BONED Broth has recently undergone a rebranding, coming back to market as the only federally certified organic brand of bone broth in Canada. BONED Broth was born from co-owner grandma Marie’s Slovakian family recipes, brought over from the old country. She and Dr. Christian Brix along with board member, Dr. Jennifer Dyck, naturopathic doctor remain committed to not only producing the freshest, and most nutrient-packed broths, but also to share the education about the benefits of broth. And, with a new kitchen in Vancouver’s lower mainland, supply demands will not be an issue. “Our greatest challenge was getting the best quality bones. But we have found them,” he says, “and we are more prepared than ever to deliver the best possible bone broth.”
He goes on, “One of the most popular movements in the world of nutrition these days is to follow a Keto or Paleo diet. Bone broth is a superstar for anyone wanting to adhere to a Keto/Paleo program.”
Dr. Brix and Dr. Dyck lecture together, spreading the word about the health benefits and medical upside to regularly consuming bone broth.
Read the whole article in this Fall 2018 edition of Health & Wellness Retailer Magazine, pages 17-18
The beauty of this dish is that is can easily be spruced up to fit anyone’s dietary habits, likes, and restrictions.
Hers: bean-free minestrone with brown basmati rice and sweet potato 🍠 topped with parsley
His: bean-free minestrone with gluten O’s and parsley
NO-BEAN MINESTRONE SOUP [LOW FODMAP OPTION]
📷 No Whey Lady
Ingredients // Pantry items:
1 tablespoon olive oil
1 tablespoon balsamic vinegar
1/4 yellow onion – diced
1 garlic clove – minced
2 cups chopped leeks
3 large sprigs of celery – chopped
1/2 a red bell pepper – diced
3 zucchini or summer squash (or both!) – largely diced
2 Roma tomatoes – largely diced
2 cups of green beans – cut into 1-inch pieces
1/2 cup parsley – chopped
Chicken stock or bone broth (or sub veg broth for a plant-based option)
2 dried bay leaves
1/2 teaspoon dried thyme
Salt and pepper to taste
Heat 1 tablespoon of olive oil in a soup pot on medium-high heat
Add onion, garlic, leeks, celery, and red pepper to the pot. Stir occasionally until soft (but not brown) – about 10 minutes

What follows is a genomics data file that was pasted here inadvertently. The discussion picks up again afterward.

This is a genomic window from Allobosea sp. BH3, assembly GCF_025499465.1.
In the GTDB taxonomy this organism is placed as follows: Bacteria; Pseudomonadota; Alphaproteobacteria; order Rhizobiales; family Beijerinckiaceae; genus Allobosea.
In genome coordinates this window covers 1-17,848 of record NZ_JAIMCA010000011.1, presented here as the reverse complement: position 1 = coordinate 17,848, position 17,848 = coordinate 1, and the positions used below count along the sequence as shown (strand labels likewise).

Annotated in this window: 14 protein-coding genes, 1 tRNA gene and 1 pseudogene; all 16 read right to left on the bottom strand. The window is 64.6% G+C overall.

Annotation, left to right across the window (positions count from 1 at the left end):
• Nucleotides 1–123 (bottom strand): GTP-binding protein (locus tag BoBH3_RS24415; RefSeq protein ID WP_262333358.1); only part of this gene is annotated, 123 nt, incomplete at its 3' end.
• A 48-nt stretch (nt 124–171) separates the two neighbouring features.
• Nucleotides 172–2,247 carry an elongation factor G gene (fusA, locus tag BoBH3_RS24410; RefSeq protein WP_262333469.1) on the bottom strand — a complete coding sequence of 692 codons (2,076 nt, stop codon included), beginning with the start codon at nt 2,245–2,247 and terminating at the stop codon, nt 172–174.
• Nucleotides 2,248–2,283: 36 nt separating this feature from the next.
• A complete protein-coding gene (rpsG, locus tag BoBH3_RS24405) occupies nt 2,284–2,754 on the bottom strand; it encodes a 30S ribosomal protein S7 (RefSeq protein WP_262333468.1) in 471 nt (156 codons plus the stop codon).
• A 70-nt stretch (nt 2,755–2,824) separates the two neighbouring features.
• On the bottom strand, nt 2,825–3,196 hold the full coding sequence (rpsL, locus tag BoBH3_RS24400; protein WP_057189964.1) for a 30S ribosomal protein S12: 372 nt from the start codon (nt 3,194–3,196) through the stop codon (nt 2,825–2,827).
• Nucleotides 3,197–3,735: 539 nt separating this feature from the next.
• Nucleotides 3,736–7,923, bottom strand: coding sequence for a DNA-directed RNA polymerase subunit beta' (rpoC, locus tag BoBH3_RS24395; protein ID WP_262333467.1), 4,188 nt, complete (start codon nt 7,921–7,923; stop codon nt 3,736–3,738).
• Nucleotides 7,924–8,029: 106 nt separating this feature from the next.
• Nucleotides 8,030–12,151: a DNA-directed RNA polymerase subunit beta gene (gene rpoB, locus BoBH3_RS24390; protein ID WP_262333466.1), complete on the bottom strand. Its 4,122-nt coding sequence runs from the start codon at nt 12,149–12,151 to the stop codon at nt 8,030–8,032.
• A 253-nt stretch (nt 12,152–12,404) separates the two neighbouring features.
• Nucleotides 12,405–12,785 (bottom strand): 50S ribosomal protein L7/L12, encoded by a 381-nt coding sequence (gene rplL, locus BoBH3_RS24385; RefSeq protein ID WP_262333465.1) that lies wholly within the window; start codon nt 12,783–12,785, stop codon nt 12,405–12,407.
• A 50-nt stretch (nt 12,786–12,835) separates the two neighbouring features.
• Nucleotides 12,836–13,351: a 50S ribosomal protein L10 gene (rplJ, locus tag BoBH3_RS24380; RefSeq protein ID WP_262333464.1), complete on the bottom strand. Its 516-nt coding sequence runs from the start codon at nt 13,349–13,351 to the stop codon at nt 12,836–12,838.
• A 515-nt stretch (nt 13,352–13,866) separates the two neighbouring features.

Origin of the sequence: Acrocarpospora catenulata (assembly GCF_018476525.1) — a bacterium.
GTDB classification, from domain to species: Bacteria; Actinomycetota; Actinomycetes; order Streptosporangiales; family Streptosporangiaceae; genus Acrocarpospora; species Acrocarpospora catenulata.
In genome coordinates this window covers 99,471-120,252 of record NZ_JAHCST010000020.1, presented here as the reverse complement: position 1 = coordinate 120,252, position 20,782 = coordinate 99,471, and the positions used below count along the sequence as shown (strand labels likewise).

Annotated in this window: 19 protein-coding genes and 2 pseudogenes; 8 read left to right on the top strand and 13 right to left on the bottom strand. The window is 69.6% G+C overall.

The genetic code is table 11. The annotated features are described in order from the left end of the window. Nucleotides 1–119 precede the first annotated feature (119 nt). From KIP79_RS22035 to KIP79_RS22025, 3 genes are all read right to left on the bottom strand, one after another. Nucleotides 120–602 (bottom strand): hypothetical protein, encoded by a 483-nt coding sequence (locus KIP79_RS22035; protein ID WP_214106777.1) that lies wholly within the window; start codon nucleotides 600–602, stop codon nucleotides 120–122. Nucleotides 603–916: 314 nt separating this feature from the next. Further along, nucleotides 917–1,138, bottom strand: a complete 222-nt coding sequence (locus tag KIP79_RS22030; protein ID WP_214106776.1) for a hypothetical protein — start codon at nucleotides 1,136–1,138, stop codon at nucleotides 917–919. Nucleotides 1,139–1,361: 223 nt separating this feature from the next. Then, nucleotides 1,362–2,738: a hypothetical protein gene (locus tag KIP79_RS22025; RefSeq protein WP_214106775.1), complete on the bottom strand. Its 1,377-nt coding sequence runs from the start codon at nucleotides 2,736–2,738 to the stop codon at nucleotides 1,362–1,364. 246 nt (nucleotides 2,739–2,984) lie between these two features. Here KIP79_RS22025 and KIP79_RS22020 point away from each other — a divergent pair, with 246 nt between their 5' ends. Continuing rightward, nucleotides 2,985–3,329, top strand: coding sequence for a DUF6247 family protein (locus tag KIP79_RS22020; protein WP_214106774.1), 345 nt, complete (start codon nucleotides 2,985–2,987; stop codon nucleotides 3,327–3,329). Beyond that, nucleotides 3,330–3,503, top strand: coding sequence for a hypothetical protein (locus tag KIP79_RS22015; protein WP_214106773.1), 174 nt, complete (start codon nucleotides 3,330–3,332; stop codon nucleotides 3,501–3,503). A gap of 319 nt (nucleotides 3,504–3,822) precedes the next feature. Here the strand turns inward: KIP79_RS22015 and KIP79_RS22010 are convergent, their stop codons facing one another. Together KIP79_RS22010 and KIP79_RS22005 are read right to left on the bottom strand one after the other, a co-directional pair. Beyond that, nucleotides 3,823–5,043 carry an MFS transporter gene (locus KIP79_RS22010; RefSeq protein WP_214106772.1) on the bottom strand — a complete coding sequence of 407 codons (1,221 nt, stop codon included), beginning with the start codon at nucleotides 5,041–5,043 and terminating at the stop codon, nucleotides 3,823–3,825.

Add 3 cups of broth and 3 cups of water along with 1/2 teaspoon salt, 1/2 teaspoon thyme, bay leaves, and pepper as you please and bring the pot to a simmer
Then add zucchini, tomatoes, and green beans and let it all cook together for about 10 minutes
Take off heat, add 1 tablespoon of balsamic vinegar, taste test for salt and pepper, and serve with fresh parsley // any extra fixings you desire
You can enjoy it any time of year and reap the immune-boosting benefits of the probiotic-rich miso paste and mineral dense dulse flakes. Dulse is an edible seaweed that contains your daily requirement of iodine, along with other minerals such as calcium, magnesium and iron. This is a true beauty soup since its nutrients support your thyroid, which you need for glowing skin, radiant hair, and a functioning metabolism. The collagen in the bone broth contains protein that will satisfy you and contribute to your beauty as well!
1 tablespoon coconut oil
1 yellow onion, diced
1 tablespoon grated ginger
3 cloves garlic, minced
1 teaspoon turmeric
2 teaspoons cumin
8 ounces (about 3 cups) shiitake mushrooms, sliced
2 large carrots, diced
2 cups broccoli florets
1 bunch large bok choy, shredded
4 cups bone broth or vegetable broth
1/4 cup miso paste
1/4 cup dulse flakes
1. Melt the oil in a large saucepan over medium heat. Sauté the onion for about 5 minutes or until translucent. Stir in the ginger and garlic, stir to combine.
2. Add turmeric, cumin, salt and pepper and cook for about 2 minutes, stirring constantly to prevent burning. Mix in the vegetables and cook for another 2 minutes.
3. Add in the broth, lower the heat to a gentle simmer and cook for about 5 – 10 minutes. Remove from heat.
4. Gently mix in the miso, and dulse flakes and stir to combine. Divide amongst 4 bowls. Great as a snack or a make it a meal by serving it alongside a mixed greens salad.
5. Store leftovers in an airtight glass container in the refrigerator for up to 3 days.